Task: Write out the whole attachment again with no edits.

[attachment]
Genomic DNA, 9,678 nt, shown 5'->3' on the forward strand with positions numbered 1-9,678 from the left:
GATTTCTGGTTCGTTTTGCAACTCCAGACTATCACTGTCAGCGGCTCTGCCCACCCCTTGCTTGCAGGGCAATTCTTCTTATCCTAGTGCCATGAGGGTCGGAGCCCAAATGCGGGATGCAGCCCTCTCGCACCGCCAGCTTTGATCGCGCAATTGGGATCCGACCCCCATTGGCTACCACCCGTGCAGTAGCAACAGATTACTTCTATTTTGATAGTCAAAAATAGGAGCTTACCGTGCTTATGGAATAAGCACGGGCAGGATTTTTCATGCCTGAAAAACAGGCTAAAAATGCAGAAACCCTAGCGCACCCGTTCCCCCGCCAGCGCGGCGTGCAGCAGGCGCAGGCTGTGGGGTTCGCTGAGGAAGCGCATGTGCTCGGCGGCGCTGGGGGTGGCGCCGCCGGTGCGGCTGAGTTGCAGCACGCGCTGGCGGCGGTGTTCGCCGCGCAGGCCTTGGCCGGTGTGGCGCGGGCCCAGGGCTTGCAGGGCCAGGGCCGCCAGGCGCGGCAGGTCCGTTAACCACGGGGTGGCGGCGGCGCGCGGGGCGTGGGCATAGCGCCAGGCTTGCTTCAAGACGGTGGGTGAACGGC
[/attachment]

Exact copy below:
Genomic DNA, 9,678 nt, shown 5'->3' on the forward strand with positions numbered 1-9,678 from the left:
GATTTCTGGTTCGTTTTGCAACTCCAGACTATCACTGTCAGCGGCTCTGCCCACCCCTTGCTTGCAGGGCAATTCTTCTTATCCTAGTGCCATGAGGGTCGGAGCCCAAATGCGGGATGCAGCCCTCTCGCACCGCCAGCTTTGATCGCGCAATTGGGATCCGACCCCCATTGGCTACCACCCGTGCAGTAGCAACAGATTACTTCTATTTTGATAGTCAAAAATAGGAGCTTACCGTGCTTATGGAATAAGCACGGGCAGGATTTTTCATGCCTGAAAAACAGGCTAAAAATGCAGAAACCCTAGCGCACCCGTTCCCCCGCCAGCGCGGCGTGCAGCAGGCGCAGGCTGTGGGGTTCGCTGAGGAAGCGCATGTGCTCGGCGGCGCTGGGGGTGGCGCCGCCGGTGCGGCTGAGTTGCAGCACGCGCTGGCGGCGGTGTTCGCCGCGCAGGCCTTGGCCGGTGTGGCGCGGGCCCAGGGCTTGCAGGGCCAGGGCCGCCAGGCGCGGCAGGTCCGTTAACCACGGGGTGGCGGCGGCGCGCGGGGCGTGGGCATAGCGCCAGGCTTGCTTCAAGACGGTGGGTGAACGGC